I admit, the unconventional idea of allowing the fans to choose who Anna got her HEA with drew me to request this book. I wanted to see how the author set this up and handled something where both characters would have an equal chance - something that often doesn't happen in love-triangles.
Unfortunately, I didn't make it more than 16% into Raw because of some pretty serious issues that are incredibly personal to me.
At about 9% Anna is walking home after a long night at her new restaurant; she's tired, but alert (supposedly) when she's suddenly grabbed and pulled into an alley and ... saved from being raped by a strong rescuer. Here's my first problem - why do authors feel the need to use rape and near-rape as a plot or character point? It's traumatizing, defeating, and can be so incredibly hard to come back from. Even a rape that you're saved from can have some devastating effects on a person. This portion of the series is only 80 pages, so I didn't have a lot of hope that her recovery from this traumatic experience would be at all realistic, but I pushed on.
So, Grayson turns out to be her rescuer and scares off the would-be rapist. Grayson then offers to walk her the rest of the way home...her response?
"On, that's not necessary."
Really? Not necessary? I don't care if it's just across the street, or down the block, or you're right outside your front door (in fact that all kind of makes it worse). This is independence to the point of idiocy. But fine. I keep going.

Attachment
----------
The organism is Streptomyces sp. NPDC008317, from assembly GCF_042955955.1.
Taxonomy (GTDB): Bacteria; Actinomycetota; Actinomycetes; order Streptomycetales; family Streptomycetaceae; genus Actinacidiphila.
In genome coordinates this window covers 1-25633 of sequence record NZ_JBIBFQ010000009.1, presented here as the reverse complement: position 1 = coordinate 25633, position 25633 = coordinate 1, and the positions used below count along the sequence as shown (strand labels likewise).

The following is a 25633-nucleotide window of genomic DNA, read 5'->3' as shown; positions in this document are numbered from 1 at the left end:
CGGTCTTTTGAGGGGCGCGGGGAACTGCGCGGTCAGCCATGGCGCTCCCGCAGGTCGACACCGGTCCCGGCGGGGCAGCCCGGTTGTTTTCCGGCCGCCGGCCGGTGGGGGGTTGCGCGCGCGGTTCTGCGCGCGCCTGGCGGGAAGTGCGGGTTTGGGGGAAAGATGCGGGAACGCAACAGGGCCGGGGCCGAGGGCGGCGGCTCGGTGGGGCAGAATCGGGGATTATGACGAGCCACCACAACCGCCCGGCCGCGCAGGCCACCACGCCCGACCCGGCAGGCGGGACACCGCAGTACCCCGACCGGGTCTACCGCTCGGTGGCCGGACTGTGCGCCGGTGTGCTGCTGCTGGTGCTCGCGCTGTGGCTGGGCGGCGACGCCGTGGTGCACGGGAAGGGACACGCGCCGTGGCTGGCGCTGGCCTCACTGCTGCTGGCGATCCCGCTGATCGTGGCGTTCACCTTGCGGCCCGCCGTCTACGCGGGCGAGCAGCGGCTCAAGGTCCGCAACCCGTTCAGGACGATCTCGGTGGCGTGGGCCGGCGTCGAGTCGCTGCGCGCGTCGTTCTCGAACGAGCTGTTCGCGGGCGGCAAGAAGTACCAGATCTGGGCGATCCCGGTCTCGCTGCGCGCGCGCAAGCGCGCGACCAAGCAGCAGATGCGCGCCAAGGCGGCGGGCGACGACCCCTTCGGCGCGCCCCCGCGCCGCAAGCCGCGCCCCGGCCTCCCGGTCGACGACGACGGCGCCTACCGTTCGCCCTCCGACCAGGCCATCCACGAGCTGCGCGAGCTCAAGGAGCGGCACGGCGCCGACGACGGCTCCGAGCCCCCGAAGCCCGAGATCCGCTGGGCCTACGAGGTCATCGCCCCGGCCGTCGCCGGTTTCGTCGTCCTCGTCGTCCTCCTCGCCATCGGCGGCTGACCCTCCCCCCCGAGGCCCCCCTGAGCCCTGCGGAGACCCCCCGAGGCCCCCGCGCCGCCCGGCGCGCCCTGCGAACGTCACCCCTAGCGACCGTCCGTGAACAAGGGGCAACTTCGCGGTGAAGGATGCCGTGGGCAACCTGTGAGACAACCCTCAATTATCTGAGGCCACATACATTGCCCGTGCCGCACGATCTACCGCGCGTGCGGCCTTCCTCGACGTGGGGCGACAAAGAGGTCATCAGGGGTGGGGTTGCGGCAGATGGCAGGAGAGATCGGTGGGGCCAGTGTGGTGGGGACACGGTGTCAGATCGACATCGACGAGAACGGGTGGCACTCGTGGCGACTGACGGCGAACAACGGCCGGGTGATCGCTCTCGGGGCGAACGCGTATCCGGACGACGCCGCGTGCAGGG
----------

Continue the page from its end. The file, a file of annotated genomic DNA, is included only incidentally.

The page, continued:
Next, Grayson mentions that they should file a report...
"I think that'll be a waste of time...
Look, I do kind of get it, but c'mon! I'm sure as Grayson was fighting him (especially as he's an FBI agent based on the book blurb) he got a decent look at him. It's just a good idea to file a report - it will likely never lead to anything (as most of them don't), it's still something that should be done. But okay, moving on...
Anna finally relents and lets Grayson walk her up to her apartment, and he starts crowding her space, and she starts getting turned on, disappointed when he doesn't kiss her. Look, I also get the whole reaffirmation of something that feels good, I get that not everyone reacts in a horrible way to such an attack, but it's now like it NEVER HAPPENED. In which case I'm left wondering why the hell was it included in the first place?
If this stuff isn't a hot-button issue for you, I freely admit it is for me, then the writing is good and I do think that the story has potential. I can't get past this though.